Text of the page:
Learning About Inequality Increases Concern, But Not Necessarily Support for Redistribution

A puzzle: income inequality between the top 1% and the rest has surged in the last few years, yet support for redistribution among the general public has actually declined (see figure below).

imageDo people not care about inequality, or do they not know the facts?

To test this hypothesis, Ilyana Kuziemko recently conducted an online experiment using members of the Amazon Mechanical Turk community (essentially an online labor market where individuals complete short computer-based tasks for negotiated wages). 

The treatment group received an “information shock” where they were told where they fall in the current income distribution, and what their household income might be if income inequality had not increased between 1980 and 2010. (Recall from a previous post that Americans underestimate the extent of income inequality).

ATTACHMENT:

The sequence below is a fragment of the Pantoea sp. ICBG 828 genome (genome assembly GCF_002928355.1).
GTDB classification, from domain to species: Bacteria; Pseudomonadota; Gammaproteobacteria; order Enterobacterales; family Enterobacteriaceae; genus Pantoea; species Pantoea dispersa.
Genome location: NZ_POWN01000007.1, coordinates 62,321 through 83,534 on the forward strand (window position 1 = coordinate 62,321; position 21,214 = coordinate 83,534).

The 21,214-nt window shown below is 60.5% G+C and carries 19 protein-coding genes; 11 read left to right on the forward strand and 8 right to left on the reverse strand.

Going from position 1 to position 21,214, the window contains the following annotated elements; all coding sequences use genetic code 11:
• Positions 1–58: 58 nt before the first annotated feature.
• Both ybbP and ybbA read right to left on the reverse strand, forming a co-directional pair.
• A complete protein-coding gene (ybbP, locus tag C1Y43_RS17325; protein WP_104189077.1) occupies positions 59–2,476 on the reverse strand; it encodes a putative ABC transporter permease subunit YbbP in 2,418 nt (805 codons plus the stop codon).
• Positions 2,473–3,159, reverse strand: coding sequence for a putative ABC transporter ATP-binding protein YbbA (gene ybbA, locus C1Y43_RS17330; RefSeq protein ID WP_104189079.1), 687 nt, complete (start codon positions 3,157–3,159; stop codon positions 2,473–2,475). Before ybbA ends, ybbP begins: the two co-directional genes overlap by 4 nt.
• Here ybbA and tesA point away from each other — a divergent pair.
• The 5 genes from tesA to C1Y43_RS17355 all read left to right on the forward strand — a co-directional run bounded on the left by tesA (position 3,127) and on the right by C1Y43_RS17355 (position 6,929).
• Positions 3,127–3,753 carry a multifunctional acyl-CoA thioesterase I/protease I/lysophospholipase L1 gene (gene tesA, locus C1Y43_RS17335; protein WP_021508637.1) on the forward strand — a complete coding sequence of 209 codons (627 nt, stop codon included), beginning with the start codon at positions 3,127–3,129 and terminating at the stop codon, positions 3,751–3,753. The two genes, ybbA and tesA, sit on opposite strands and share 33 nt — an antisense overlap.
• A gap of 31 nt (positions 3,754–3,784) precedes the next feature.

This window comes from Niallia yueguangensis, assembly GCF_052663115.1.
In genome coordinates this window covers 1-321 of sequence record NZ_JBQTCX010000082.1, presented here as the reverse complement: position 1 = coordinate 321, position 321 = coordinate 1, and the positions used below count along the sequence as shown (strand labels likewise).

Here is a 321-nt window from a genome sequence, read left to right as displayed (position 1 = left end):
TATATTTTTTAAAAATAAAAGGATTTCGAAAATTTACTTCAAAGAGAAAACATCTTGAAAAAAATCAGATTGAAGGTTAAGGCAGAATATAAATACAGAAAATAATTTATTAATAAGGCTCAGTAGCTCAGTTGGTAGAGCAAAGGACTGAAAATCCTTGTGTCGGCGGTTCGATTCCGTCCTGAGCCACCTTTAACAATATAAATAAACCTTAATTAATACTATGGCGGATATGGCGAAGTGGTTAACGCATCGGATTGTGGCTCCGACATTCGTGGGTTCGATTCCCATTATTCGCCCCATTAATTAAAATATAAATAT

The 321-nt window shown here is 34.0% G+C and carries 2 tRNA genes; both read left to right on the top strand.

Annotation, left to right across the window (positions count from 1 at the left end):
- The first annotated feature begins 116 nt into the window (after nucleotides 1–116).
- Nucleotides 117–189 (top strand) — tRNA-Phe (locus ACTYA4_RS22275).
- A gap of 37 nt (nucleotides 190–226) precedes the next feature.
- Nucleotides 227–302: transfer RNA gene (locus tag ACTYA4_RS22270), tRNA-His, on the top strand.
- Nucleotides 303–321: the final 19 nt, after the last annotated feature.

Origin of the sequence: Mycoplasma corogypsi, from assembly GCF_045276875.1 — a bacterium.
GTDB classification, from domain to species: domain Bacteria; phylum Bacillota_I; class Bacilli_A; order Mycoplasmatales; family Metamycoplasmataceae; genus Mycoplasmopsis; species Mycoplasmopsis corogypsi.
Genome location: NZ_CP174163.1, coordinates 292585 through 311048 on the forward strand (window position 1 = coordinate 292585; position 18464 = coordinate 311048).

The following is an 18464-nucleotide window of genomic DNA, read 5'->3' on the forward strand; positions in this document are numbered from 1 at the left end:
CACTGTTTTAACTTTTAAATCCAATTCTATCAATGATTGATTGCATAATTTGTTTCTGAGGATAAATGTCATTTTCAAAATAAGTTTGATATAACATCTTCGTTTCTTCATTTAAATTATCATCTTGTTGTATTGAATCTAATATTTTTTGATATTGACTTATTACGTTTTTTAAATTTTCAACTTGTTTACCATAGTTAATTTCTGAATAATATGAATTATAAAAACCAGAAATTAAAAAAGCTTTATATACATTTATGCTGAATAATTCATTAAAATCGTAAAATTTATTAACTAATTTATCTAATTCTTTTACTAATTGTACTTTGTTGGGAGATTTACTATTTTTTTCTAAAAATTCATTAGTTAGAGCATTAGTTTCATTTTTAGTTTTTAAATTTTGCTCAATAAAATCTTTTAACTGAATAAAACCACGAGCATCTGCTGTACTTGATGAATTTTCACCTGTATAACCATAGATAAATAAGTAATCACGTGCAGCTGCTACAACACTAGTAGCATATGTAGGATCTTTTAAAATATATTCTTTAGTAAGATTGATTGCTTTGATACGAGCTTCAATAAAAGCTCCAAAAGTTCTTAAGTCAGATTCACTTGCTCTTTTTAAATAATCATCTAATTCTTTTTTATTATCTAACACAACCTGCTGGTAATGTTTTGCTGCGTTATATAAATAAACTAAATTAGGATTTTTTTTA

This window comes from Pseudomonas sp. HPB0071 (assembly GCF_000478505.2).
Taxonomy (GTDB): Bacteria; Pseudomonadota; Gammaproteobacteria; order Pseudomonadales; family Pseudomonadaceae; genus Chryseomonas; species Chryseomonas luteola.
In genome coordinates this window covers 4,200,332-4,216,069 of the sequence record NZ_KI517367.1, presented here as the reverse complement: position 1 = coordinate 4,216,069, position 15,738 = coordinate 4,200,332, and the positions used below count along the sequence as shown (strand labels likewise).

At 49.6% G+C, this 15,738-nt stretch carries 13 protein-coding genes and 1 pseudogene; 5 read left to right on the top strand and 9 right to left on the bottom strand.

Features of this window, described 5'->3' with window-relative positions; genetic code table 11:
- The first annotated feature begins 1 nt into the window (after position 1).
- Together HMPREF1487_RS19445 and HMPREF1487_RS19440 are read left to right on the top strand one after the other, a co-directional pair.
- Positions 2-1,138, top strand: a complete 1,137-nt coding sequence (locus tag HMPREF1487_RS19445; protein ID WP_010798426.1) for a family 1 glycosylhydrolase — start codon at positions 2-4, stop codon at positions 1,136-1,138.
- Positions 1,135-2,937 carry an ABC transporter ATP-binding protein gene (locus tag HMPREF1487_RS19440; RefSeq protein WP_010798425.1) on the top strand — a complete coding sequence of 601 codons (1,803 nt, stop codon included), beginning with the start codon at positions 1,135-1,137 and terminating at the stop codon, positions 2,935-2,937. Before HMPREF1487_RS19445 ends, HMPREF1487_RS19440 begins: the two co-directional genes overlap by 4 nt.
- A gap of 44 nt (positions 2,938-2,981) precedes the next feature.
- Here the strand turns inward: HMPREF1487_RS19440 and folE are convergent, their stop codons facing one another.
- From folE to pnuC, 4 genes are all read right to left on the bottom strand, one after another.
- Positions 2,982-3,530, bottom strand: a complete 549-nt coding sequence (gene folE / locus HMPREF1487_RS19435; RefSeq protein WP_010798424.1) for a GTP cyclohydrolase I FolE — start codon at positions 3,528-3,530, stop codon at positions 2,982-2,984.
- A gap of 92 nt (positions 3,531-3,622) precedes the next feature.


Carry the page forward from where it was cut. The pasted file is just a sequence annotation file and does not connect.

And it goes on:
image

The control group did not receive an information shock. The treatment and control groups then answered several questions about how important a social problem inequality is, and preferences for redistributive tax and transfer policies.

The main result is that across political affiliations and income profiles, people exposed to the information shock express much greater concern about income inequality (40 percent greater), but generally do not support more redistributive policies. Liberal-conservative differences on issues like raising taxes on millionaires hardly budge. They also do not have a huge effect on support for anti-poverty policies (EITC, food stamps, minimum wage).

The one main exception was that support for continuing the estate tax (which almost exclusively falls on very wealthy households), was greatly increased in the treatment group. Here’s one intriguing hypothesis offered by the authors: